Whatever condition caused your deafness, people may not see a reason for it on the surface. You may look fine but believe it or not, it takes a lot of energy to listen all day. Now try doing it out of one ear. Things that binaural people take for granted, like localizing sound or trying to differentiate sound among other noises, becomes a real chore for SSD sufferers. Not only do we get tired but we also might get a little frustrated and lets be honest, irritable. Throw in a head cold or a sinus / ear infection and well…..you get the picture.
With a few strategies and careful planning you should be able to manage listener fatigue so it doesn’t get the better of you.
I know it sounds obvious but if you were like me, I first didn’t understand what was going on. I asked myself, why am I so tired and irritable. What I didn’t realize was that my listener fatigue already started to develop before I became SSD. By talking to a cousin of my wife who had an acoustic neuroma removed several years earlier, she had mentioned that going to functions like weddings, concerts and conferences was exhausting with all the noise she had to deal with. Through our Facebooking and research we actually stumbled across this phenomenon. What I find that helps is that I rest when I need to. Get a good night’s sleep and take naps. I always joke and tell my wife “I just need twenty minutes”! Usually that’s all I nap but it is so refreshing. Even if you are not SSD, I encourage it LOL. Tip: Sleep on your good ear (you will fall asleep faster :)).
If you know you are going to have a busy day, plan. Do not over schedule yourself. Pack quick snacks and refreshments, Take “quiet breaks” to give your ear a rest. It all seems like common sense but we all lead busy lives and sometimes forget to do any of this. A little preparation goes a long way.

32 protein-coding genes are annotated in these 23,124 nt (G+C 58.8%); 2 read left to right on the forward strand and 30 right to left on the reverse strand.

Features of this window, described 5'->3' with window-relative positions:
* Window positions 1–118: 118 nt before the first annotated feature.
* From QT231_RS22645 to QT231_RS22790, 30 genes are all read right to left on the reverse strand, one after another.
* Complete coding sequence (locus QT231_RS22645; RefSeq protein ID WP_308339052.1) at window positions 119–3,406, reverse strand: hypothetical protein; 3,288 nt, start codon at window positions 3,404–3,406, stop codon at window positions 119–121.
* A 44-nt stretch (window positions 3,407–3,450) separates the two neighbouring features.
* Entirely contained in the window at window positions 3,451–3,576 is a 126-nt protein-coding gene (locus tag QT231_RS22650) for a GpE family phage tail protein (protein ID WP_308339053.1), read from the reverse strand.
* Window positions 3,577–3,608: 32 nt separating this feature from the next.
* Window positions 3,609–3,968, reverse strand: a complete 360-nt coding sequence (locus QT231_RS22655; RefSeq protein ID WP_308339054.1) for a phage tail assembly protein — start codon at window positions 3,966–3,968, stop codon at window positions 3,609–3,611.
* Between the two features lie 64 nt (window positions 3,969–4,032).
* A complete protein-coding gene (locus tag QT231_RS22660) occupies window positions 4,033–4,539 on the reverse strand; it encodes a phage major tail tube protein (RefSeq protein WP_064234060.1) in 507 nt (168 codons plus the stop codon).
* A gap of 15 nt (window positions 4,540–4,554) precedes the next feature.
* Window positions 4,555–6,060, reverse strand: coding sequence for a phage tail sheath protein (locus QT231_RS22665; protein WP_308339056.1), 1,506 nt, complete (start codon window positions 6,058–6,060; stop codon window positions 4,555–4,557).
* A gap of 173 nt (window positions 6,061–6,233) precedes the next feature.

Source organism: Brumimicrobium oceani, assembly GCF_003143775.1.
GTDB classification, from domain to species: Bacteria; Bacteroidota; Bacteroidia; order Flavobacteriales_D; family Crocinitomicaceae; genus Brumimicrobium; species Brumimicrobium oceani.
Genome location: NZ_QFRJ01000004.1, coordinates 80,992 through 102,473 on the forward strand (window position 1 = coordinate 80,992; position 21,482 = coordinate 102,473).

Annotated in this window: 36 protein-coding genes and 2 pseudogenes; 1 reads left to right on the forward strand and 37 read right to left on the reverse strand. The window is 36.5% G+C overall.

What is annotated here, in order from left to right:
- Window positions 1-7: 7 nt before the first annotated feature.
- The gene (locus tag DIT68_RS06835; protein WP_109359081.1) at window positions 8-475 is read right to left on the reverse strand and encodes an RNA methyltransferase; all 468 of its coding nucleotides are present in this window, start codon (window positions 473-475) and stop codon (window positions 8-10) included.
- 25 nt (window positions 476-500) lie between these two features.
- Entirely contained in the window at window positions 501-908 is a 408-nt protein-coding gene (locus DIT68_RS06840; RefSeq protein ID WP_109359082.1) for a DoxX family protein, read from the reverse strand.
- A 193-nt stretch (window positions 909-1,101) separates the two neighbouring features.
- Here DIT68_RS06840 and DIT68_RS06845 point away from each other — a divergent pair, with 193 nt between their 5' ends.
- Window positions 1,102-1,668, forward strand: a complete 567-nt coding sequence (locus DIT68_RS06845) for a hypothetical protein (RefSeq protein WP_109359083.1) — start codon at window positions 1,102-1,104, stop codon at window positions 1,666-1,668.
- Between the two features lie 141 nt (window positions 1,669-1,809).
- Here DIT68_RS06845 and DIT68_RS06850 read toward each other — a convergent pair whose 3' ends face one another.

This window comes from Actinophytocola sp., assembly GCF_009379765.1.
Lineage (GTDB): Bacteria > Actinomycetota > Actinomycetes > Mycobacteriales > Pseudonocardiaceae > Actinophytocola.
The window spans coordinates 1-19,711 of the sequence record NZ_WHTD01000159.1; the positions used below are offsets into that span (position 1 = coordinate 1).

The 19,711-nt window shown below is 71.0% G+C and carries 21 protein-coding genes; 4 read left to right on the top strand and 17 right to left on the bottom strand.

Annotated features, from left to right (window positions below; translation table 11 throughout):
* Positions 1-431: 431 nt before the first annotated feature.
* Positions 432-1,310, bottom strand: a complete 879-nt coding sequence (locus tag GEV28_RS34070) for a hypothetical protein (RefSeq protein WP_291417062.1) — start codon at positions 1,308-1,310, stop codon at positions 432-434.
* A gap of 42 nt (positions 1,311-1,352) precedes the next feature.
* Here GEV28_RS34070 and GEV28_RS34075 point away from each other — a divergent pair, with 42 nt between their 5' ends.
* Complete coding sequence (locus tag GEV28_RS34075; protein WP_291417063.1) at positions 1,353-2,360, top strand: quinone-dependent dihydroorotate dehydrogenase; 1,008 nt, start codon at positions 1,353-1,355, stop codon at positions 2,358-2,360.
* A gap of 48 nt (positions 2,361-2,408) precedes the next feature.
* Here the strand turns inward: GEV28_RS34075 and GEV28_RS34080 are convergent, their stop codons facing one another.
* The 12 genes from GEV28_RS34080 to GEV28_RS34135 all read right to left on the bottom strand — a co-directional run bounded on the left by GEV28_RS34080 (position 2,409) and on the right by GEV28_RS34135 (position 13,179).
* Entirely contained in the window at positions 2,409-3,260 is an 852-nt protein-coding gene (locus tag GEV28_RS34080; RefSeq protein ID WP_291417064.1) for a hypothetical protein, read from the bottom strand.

How do athletes seem to have boundless amounts of energy? They train consistently which helps them perform at their optimum level. This is what you need to do. You might not like exercise but here’s the thing…you don’t really have to. If you can do something as easy as walking moderately for 20 mins / 3 times a week you are on the path to give your self the extra energy you need to deal with listener fatigue. I am a little more adventurous. I walk on the treadmill about 5 times a week and I lift weights about three times a week.
Let’s face it. there are going to be situations you are not going to do well in. My only advice here is to minimize or avoid certain situations all together. After awhile, you will know what your triggers are. For me at the moment is my son’s changing voice (he is going through puberty :)). His voice is at the pitch where it feels like someone is sticking a sharp object into my good ear. Obviously I can’t avoid my son but I can stand where it is not as loud so there is not as much stabbing! I also become more picky about where I go out. Places like a loud bar I won’t go to but I will go to a concert that has proper sound engineering. I use specially fitted musicians plugs and it is even quieter than seeing a band in a bar…
Using the above mentioned techniques you should be able to avoid or at least mitigate the sensory overload issues one might experience with listener fatigue. So if someone asks you about it, you can say “yeah, it’s a thing” and show them this article!